Album Review: Mac Miller – Watching Movies With The Sound Off

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Artist: Mac Miller

Album: Watching Movies With The Sound Off

Label: Rostrum Records

Release Date: June 18, 2013

After facing some criticism for his 2011 debut Blue Side Park, Mac Miller turned to promethazine, released a solid mixtape, and admittedly faced addiction.  It seems that having to overcome the harsh reality of poor reviews has pushed Mac Miller to mature as an artist and has  also inspired him to strive to earn his spot in the game on Watching Movies With The Sound Off.

Mac Miller laces his melancholic verses over mainly his own production, under the name Larry Fisherman along with that of Diplo, Pharrell, Flying Lotus and Odd Future’s Earl Sweatshirt.  The slow lyrical pace of the album over the more impressive production becomes monotonous and lacks his personality, however if you spring for the deluxe album the extra tracks are livelier than the standard.

On “I Am Who I Am” Mac addresses the criticism he has received which lead to a drug addiction which he goes into further on “Objects in the Mirror.”  The track is one of the more creative songs on the project as he depicts an unhealthy relationship, which in his case, is his former dependence on promethazine.

“Aquarium” is a lyrical high point on the project, however it lacks skill in delivery and its context within the album is a little unfitting.  “Goosebumpz” is another strong point of the project as Miller chants “When I die, bet she f*ck my hologram” over a Diplo beat.  “REMember” is a tribute to Mac’s friend Reuben Mitriani.  The story of his untimely passing demonstrates a sense of vulnerability from Mac as he raps “It’s cool to cry don’t ever question your strength.”

The ScHoolboy Q assisted “Gees” consists of a lacking verse from Mac with a chorus of “suck my d*ck before I slap you with it b*tch.” Of all people, Mac Miller managed to get a Jay Electronica verse, the first one we’ve heard in a while, for “Suplexes Inside of Complexes and Duplexes.”  Mac demonstrates an improved flow and quality lyrics, but he cannot compare to Jay’s verse and delivery. In case you didn’t notice Mac’s lack of skills, he includes an interlude of battle rapper Loaded Lux pointing them out on the interlude following “Red Dot Music.”   Loaded Luxe speaking the line, “you was easy Mac with the cheesy raps”  acapella is more memorable then most of Mac’s line on the project.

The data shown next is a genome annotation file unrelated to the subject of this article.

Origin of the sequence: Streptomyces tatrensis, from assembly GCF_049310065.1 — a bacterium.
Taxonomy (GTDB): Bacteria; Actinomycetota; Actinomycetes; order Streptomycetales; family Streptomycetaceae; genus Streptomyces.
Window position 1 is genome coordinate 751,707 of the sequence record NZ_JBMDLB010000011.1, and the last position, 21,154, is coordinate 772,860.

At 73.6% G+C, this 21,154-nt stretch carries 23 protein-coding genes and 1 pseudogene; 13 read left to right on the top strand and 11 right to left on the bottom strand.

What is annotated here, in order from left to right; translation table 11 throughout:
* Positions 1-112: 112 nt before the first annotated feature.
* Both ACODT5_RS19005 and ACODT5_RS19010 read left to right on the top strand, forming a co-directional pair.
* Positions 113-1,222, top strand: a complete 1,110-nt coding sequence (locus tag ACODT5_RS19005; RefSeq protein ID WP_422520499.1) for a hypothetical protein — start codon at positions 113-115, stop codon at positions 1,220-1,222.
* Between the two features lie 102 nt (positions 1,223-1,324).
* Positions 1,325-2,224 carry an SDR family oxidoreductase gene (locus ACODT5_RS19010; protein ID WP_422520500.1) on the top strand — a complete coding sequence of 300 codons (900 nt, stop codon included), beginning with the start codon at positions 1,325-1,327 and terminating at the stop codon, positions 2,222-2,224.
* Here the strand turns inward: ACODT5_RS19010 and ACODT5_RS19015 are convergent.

Watching Movies With The Sound Off has its fair share of playful tracks and immature punchlines.  “Watching Movies” and “Birdcall” are reminiscent of the mixtape Mac Miller sound that gained the  attention of his core fan base.   While I appreciate his attempt to make a more ‘hip-hop’ album I think Mac’s talent at this point still lies more within the type of party music that he was making previously.  Mac may be outgrowing his fan base as the majority of this project seems aimed at a slightly more mature audience.  His attempt to make a more serious album comes off as boring at some points and may not be received well by his core fans who are used to his lighter frat-party type of raps.

Personally having not been a big Mac Miller fan previously I was most looking forward to the line of talented new school rappers featured on the project.  The guest verses of Jay Electronica, Tyler, The Creator, Action Bronson and Ab-Soul and ScHoolboy Q of Black Hippy/TDE proved to be some of the albums high points.  Rapping alongside of his peers seems to bring out the best in the Pittsburgh emcee.  Mac Miller is demonstrating improvement as an artist, but he still needs to find the right balance of lyrical content and playfulness to solidify his place as a serious rapper in today’s game.  Although his overall sound has improved his lack of content leaves him room to grow on future projects.

Purchase Watching Movies With The Sound Off (Deluxe Edition) on iTunes